Higher resolutions in digital audio playback typically relate to a higher sample rate and/or higher bit depth. The sample rate indicates how often an analog signal is sampled per second in order to generate a digital signal from it. A higher sample rate means the analog signal is sampled more frequently, resulting in greater accuracy. Typical sampling rates for audio CDs are 44,1 kHz, while high-resolution audio formats such as FLAC or MQA support higher sampling rates of up to 192 kHz or even higher. Bit depth refers to the number of bits used to represent a sample. A higher bit depth means more bits are available to represent the signal level. With a higher bit depth, the number of levels is larger, ie there are more discrete values ​​that the signal can take on. A higher bit depth therefore means that the dynamic Range of the signal can be larger, allowing for greater accuracy and clarity of the audio signal. Overall, higher sample rates and greater bit depths typically result in better sound quality and a more natural soundstage, especially in music that contains a lot of detail and nuance. However, higher resolutions also require more storage capacity and higher audio signal processing requirements, both for recording and playback.

Which dithering should be used when?

Choosing the right dithering depends on several factors, including the recording method, the type of audio signal, and the desired output format. There are different types of dithering, and each type has its specific uses and characteristics. Some of the most common types of dithering are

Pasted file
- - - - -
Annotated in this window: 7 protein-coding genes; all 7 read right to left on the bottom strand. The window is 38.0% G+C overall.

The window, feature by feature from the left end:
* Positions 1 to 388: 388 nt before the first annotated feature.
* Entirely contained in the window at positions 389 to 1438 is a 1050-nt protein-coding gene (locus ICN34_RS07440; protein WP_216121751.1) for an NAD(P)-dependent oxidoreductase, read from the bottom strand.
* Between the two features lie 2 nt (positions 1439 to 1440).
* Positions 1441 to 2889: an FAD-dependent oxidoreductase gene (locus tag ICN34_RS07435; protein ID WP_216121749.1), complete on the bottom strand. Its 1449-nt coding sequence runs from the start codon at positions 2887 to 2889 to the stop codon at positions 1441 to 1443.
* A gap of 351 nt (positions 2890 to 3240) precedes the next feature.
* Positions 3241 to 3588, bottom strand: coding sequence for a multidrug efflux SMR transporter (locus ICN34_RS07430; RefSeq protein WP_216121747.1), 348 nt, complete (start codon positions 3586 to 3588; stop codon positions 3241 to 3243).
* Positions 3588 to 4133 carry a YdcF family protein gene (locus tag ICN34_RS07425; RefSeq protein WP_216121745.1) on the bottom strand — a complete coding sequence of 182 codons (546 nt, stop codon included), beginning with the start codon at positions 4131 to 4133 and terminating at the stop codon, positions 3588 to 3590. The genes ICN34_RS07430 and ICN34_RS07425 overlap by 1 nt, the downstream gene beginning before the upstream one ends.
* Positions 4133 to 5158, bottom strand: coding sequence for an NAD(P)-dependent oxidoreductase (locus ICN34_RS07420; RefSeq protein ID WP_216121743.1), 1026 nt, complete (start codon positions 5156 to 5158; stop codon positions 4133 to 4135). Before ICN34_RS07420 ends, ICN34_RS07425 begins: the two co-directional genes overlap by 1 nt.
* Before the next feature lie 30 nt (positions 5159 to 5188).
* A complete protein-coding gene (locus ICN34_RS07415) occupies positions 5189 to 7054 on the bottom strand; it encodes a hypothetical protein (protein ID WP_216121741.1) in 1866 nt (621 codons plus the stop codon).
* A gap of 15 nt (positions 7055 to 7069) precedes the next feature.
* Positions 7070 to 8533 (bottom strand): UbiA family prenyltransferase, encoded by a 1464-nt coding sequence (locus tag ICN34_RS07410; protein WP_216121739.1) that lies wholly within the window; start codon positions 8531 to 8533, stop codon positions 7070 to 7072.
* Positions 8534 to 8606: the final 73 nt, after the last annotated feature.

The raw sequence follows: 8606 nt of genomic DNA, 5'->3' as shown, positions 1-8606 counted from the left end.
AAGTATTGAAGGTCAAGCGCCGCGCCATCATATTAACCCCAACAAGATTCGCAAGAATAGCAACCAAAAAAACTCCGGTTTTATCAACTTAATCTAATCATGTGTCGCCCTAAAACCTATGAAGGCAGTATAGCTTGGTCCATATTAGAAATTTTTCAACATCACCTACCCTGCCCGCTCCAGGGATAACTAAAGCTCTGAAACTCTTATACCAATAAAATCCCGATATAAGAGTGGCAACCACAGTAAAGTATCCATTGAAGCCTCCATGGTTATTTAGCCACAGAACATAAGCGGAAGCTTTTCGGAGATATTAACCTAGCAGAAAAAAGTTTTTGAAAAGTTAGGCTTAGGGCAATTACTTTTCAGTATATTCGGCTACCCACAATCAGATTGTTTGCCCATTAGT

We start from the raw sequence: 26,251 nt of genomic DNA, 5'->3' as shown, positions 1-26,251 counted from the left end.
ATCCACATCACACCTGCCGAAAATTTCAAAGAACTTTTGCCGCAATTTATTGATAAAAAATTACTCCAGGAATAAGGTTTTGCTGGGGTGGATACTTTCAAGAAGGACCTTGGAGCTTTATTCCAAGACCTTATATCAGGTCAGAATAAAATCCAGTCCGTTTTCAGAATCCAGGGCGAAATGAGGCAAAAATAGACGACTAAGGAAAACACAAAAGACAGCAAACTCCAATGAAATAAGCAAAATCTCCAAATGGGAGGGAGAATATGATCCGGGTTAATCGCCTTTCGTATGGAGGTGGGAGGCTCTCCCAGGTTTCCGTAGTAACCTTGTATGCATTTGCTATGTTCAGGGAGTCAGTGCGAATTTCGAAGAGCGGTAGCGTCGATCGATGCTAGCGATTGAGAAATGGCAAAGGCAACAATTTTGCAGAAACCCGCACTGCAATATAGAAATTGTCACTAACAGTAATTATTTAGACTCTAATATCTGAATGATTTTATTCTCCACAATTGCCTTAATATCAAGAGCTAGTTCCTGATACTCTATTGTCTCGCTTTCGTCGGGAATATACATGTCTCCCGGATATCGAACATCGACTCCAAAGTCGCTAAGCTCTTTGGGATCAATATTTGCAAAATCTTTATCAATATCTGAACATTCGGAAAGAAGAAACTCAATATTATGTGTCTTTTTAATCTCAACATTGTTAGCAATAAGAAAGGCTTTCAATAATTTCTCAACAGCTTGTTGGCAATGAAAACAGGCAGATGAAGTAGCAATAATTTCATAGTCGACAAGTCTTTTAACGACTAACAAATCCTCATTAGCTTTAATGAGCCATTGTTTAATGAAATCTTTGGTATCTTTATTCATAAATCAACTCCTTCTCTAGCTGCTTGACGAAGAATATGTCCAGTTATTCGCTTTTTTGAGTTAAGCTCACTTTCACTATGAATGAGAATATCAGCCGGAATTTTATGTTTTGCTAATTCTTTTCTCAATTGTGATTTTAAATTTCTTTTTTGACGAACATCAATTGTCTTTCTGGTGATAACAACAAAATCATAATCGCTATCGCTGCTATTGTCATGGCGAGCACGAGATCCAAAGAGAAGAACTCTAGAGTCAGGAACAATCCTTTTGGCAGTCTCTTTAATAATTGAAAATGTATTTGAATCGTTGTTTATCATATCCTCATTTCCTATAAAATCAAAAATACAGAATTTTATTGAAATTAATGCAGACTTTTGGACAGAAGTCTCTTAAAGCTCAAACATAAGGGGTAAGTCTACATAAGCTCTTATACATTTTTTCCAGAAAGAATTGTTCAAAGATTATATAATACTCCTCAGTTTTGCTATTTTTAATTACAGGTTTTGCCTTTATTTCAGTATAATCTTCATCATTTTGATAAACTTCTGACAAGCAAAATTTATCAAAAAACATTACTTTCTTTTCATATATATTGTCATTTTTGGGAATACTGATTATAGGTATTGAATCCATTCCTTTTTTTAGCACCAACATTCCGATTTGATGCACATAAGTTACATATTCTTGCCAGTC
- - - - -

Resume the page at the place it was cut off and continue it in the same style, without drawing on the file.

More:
• Rectangular Dither: This is the simplest form of dither and is commonly used at low resolutions. However, it is prone to audible artifacts and can be undesirable at higher resolutions. This type of dithering adds a uniform noise to a signal that hides the quantization error. The noise is kept in a certain range to minimize the distortion of the signal.
  • Triangular dither: This type of dither produces slightly more noise than rectangular dither, but also less distortion. Triangular dithering adds triangular noise to the signal that is less annoying to human hearing than rectangular dithering. The shape of the noise helps minimize signal distortion and can deliver better sound quality at higher bit depths.
  • Noise-shaping dithering: This type of dithering uses psychoacoustic models to minimize noise and reduce artifacts in higher frequency ranges. It is particularly effective at high resolutions and is often used when generating high-resolution audio formats. This type of dithering confines the noise to specific frequency ranges of the signal. The goal is to minimize the audible noise by spreading the noise to less sensitive frequency ranges of the signal.
  • Dynamic Dithering: Dynamic dithering adjusts the noise to the signal to achieve the best balance between noise and signal quality. To do this, the signal strength is measured and the noise is adjusted accordingly. This type of dithering can provide good sound quality at different signal strengths.
However, it is important to note that the choice of dithering also depends on the specific needs of the audio content and the playback device. An experienced audio engineer can usually recommend which dithering is best for a particular recording or playback.